The greatest show on Earth started in Iceland in March 2021. Reykjanes kicked into action and coughed up a new volcano in Geldingadalur, a secluded valley below Fagradalsfjall. What followed is a series of breathtaking events so incredible it has blown the minds of people around the world. Multiple craters appeared, erupting simultaneously, until one of them took over and turned into a giant lava geyser. Fagradalsfjall is one of the most versatile eruptions the world has ever witnessed. Read all about this extraordinary volcano (and how to get there) in this extensive article.
On the same day that Fagradalsfjall in Iceland subsided, the Cumbre Vieja volcano on La Palma cracked open a new crater and roared into life on 19 September 2021. But this is no friendly flowing volcano like the gentle Fagradalsfjall. Cumbre Vieja Natural Park offers stunning hiking routes amongst volcanic cones and giant craters. Now that this fierce volcano has settled down again, the Cumbre Vieja Ruta de los Volcanes (Volcano Route) is one of the finest walks you can do on La Palma.
There are few natural phenomena as awe-inspiring as the magical northern lights. When the skies open up and flares of charged particles & energy from out of space come pouring in, it creates a display of light so magnificient it takes your breath away. Massive green curtains dropping down with purple tips on their edges, shifting and changing in all directions. It is literally out of this world. The northern lights will completely overwhelm you, to an extend where you can only utter sounds of sheer admiration, with a fading voice due to being blown away. But when can you see northern lights? Read about hunting the elusive Aurora Borealis in Iceland in this story.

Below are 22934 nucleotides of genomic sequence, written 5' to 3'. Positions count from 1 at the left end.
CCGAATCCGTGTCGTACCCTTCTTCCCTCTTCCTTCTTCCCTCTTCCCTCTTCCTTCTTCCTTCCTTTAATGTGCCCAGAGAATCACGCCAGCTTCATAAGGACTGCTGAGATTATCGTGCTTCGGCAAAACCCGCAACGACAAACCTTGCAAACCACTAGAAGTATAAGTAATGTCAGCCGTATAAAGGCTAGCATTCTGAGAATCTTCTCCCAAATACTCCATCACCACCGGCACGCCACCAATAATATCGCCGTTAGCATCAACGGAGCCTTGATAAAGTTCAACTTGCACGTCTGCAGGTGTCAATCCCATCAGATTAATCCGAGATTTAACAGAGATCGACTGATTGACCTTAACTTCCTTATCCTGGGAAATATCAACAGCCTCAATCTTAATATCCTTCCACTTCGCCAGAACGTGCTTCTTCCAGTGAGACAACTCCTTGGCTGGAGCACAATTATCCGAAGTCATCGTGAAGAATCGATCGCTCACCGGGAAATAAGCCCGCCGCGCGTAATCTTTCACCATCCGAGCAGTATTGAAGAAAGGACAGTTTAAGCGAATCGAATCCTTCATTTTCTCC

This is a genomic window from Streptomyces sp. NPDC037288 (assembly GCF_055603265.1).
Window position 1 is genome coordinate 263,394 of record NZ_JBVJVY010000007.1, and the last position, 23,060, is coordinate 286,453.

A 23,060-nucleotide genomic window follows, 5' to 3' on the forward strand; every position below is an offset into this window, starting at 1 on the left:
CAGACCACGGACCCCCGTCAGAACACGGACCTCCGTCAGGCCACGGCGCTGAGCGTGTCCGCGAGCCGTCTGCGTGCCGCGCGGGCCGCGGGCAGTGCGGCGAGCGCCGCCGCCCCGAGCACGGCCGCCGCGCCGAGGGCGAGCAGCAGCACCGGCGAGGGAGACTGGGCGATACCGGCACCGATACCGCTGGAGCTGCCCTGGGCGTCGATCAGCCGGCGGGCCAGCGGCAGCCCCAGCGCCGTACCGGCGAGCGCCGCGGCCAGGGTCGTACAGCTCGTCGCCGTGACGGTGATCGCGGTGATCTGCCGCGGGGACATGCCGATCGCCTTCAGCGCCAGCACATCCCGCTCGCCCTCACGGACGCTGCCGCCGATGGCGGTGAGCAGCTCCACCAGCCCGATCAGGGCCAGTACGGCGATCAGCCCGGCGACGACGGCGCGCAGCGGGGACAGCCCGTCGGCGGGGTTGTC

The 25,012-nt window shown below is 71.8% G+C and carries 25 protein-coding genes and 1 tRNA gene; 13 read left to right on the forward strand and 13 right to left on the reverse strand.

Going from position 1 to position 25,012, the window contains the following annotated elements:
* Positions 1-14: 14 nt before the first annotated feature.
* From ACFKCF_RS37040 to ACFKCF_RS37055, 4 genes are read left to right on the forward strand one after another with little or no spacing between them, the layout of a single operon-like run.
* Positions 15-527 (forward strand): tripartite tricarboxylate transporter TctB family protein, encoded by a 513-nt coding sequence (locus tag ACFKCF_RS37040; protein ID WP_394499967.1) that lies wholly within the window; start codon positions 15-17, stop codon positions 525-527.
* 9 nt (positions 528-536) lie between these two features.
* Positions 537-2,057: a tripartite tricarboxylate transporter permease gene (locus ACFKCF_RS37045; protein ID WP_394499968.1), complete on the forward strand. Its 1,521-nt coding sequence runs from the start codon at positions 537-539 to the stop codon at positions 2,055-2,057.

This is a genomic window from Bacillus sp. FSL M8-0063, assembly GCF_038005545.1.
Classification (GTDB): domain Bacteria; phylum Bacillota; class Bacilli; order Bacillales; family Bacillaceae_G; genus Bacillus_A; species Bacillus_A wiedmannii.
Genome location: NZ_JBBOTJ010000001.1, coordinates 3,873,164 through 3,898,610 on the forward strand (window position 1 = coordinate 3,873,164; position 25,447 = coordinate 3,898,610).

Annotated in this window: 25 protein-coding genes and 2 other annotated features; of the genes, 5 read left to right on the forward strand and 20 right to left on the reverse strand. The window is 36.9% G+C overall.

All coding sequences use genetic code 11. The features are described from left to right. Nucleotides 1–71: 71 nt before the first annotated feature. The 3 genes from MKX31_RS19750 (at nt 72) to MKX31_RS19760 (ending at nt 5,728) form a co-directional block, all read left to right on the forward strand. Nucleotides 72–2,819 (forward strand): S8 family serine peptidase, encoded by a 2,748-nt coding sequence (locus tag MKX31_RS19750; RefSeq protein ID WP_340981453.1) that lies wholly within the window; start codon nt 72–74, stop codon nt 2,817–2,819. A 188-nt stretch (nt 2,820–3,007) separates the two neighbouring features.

Reykjanes Peninsula is smoking hot. It may look desolate on first sight, but there are a lot of hidden treasures in its rugged interior. Including active (and sometimes erupting!) volcanoes. You will also find a myriad of steaming vents, bubbling mudpools, colourful rocks & mountains, tranquil lakes, faulty fissures and lava flows covered in thick fluffy moss. It’s a volcanic playground well worth exploring.
The Icelandic dalalæða is an elusive natural phenomenon of fog waterfalls. When it crawls up a valley and bumps into obstructions, it causes waterfalls of fog tumbling down the mountain tops. I was incredibly lucky to experience this, being at the right place at the right moment when it accidently happened. I stood right in the middle of it, and saw spectacular waterfalls of fog flowing over the rocks and mountains all around me. I’ve never seen anything like it. It was absolutely magical.
Nothing can prepare you for what it’s like to see a total solar eclipse in all its mind-blowing glory. It’s one of the most overwhelming natural phenomena I’ve ever witnessed. It leaves you in total awe, wanting to see more. Wanting to see another one. It is as if you’re staring directly into the vortex of the universe. And yes, eclipses are highly addictive too. Read about chasing the fascinating solar eclipse in this story. And find out when the next one is!
The rare natural phenomenon of ‘kruiend ijs’ in The Netherlands. Drifting sheets of ice caused unusual scenes as they piled up around the shores of the IJsselmeer inland sea. A fascinating sight that is usually confined to (sub-) Arctic environments much further north.
Eldfell volcano suddenly arrived in a spectacular way on the island of Heimaey on 23 January 1973, and caused quite some upheaval. After it finished its business on July 3 of that same year, it now lies dormant and watches over the island peacefully. But occasionally it still erupts a rainbow.